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Hi Jeremy - Interesting entry you referred me to. I agree that there needs to be some "essentials" for people to know. At the same time, the "curriculum" is the medium through which these essentials attempt to pass. Whatever the content is, it is given form by curriculum. This is why history, math, science, etc. are all the same - the words may be different in each of these topics, but the presentation of them is identical. Not enough people understand curriculum for what it is - a technology.

For example, take the idea of "citizenship" and ask the question, "What is the effect of curriculum on our understanding of citizenship?" We might also ask, "Can students really learn to be effective citizens while spending twelve years of their life immersed in a machine-like system of abstraction and classification in which facts and information are more important than the human element?" Or, "If Johnny gets an "A" he wins $20 from his parents and that will encourage him to be a good boy." Pure excrement. Citizenship is environmental, and if the environment we find ourselves in markets the idea of citizenship through language and presents a contrasting reality, we know its fodder. And so do students. Citizenship in education, as it is presented to us through curriculum, seems to be more about preparation for capitalism than contribution.

It's also interesting to note that, according to a news show I saw recently, 68% of students in grades three through eight (U.S.) fall below some standard for literacy. I suspect this 68% contains many bright and creative youth, however, I also suspect they will be foolishly mislabeled. And to be honest, I have worked with some teachers whose reading and writing abilities were not well developed. Reading and writing have become so divorced from the practical realities of everyday life, especially for students, that we find ourselves spending more and more time trying to "teach" it. Does an intelligent person really want to learn literacy as an end unto itself? No. People want to read and write in order to explore and discover things in life that have meaning and relevance. Literacy, for me, is not something that can simply be taught in isolation from everything else. At the same time, the means of evaluating "literacy" is probably just as isolated so the figure may not mean much at all.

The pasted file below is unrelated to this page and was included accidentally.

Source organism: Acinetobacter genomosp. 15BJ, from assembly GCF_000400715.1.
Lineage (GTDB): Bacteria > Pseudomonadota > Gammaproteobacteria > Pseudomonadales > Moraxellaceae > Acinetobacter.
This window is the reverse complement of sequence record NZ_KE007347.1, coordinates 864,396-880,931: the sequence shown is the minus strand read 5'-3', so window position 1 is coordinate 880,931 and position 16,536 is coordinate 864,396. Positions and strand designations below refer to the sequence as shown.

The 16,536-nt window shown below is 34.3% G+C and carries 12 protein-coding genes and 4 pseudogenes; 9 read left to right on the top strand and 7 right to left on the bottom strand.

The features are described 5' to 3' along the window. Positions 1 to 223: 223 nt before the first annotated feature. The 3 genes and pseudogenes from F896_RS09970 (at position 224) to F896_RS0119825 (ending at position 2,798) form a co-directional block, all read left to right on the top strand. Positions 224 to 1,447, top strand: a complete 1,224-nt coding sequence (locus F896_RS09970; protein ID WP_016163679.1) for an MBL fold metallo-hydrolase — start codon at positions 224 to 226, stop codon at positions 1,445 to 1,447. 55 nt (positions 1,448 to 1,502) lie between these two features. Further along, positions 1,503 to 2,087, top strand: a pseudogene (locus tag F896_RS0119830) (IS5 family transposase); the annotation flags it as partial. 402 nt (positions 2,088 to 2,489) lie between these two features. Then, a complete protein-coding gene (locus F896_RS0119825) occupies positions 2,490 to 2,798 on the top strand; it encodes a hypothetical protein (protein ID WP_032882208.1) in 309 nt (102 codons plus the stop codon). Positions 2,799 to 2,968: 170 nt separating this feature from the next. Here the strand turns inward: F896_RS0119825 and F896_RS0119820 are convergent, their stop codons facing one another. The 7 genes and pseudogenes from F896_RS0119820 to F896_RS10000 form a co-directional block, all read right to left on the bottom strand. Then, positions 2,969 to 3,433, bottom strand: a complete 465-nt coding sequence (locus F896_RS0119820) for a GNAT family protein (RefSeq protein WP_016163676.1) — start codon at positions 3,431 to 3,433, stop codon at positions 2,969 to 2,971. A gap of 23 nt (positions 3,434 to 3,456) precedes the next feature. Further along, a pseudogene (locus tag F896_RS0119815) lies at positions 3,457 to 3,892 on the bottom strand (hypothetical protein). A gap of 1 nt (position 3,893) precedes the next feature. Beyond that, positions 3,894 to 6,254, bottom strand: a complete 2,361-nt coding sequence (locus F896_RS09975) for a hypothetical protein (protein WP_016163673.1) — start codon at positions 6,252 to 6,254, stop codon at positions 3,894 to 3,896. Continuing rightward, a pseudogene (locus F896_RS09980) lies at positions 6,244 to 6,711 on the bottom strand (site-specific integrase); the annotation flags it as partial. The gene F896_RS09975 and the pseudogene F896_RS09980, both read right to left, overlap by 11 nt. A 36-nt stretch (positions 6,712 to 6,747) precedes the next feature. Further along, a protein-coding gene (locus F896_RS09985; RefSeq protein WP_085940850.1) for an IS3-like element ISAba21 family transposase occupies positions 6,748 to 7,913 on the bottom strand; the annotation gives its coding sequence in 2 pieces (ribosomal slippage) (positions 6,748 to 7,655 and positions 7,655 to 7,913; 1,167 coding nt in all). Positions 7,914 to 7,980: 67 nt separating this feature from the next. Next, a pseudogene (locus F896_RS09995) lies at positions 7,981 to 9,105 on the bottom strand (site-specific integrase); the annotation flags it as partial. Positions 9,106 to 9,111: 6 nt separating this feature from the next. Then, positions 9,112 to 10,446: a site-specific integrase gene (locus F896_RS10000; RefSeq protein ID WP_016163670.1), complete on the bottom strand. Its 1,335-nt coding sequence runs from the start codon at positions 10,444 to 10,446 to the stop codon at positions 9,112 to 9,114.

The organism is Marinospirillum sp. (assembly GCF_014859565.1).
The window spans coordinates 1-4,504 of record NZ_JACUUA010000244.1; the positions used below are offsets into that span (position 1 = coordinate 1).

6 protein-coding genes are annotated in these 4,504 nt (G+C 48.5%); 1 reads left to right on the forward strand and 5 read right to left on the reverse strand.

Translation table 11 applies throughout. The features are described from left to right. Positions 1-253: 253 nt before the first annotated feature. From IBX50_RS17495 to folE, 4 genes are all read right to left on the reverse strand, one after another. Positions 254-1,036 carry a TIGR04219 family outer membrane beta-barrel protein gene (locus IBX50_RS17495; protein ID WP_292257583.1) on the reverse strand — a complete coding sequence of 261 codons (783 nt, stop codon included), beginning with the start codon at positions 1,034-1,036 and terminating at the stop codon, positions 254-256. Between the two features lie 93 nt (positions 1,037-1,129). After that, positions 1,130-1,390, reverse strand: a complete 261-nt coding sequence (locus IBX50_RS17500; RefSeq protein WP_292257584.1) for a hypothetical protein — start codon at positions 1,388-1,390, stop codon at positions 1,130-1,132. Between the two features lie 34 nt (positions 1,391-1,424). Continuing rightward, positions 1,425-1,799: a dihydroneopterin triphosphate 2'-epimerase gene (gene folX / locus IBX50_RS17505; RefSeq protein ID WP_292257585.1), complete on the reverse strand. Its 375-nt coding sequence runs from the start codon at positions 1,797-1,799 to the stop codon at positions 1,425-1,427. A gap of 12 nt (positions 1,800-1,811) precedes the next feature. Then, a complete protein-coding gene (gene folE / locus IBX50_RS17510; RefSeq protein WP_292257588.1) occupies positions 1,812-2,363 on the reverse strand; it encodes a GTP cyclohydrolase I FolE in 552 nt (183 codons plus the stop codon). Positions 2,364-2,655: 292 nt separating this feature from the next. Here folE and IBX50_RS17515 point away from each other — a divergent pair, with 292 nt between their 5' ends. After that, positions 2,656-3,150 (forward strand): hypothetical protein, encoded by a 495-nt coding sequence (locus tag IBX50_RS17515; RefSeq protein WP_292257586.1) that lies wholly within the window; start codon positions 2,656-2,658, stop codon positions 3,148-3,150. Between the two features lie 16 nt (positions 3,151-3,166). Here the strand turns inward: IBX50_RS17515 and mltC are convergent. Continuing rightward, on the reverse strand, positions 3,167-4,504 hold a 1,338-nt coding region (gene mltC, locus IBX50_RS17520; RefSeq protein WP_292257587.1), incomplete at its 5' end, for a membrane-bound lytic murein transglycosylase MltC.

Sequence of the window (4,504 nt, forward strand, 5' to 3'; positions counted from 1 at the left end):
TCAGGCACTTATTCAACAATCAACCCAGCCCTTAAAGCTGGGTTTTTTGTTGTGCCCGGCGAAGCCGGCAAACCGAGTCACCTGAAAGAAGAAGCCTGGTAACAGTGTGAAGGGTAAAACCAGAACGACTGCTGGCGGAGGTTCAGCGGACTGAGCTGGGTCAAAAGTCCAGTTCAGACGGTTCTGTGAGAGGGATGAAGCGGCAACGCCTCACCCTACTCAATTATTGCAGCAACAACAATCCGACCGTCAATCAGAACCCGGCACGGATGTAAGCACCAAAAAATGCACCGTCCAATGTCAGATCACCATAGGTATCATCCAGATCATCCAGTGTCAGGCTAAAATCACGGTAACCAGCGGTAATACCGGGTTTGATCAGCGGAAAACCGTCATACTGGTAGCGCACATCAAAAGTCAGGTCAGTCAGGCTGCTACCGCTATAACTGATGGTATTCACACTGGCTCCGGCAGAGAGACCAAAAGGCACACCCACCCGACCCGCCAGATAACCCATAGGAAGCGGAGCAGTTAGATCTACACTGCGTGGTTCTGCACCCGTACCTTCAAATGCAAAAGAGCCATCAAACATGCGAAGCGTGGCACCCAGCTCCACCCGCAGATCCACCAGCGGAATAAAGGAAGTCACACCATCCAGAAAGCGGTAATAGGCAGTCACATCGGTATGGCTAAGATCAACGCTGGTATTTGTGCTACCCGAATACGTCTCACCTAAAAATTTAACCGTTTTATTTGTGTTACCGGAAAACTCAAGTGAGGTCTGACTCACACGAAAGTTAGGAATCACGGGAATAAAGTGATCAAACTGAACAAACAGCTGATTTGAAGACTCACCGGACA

We need to challenge the presuppositions of curriculum and replace them with something more durable and connected. In other words, we need to change what we mean by curriculum, or we need to eliminate it as a system of organization. Knowledge, skills and attitudes for far too long have been the predominant triad - they don't work. We're so busy trying to teach students to be good citizens that they give up on us.

Connected Intelligence is a means to change these presuppositions and might be considered a kind of Trojan horse. Your comment about the language is an important one. If we don't change the language we use (either by changing meanings, or eliminating concepts and replacing them with others) any kind of "innovation" is doomed at the outset. The language of education is a powerful means to suck authenticity out of experience. This is why I believe new technologies have, in my opinion, done next to nothing to change the underlying mechanisms of education. Sure, these new technologies offer new potential, but they easily get assimilated into the curriculum and the language of promise surrounding them is nothing more than smoke and mirrors - or, as Hesse might say, a lie.

Great thoughts, Brian. I've wrestled a bit with issues around curriculum as well. It's this weird circular loop in my head.

At its core, curriculum is simply what society has decided that it wants everyone to understand. Many of those things are actually quite important (citizenship, the three Rs, etc) in leading a fulfilling life. It makes me believe that maybe there should be some "essentials".

But would the essential learning for any one individual (to have a fulfilling life) be covered by an individualized curriculum that supported the learner in following their interests? I'd like to think so, but it seems to be so far out of the dominant paradigm that I don't feel like I have the language or examples to properly think it through. I did some thinking about here, though: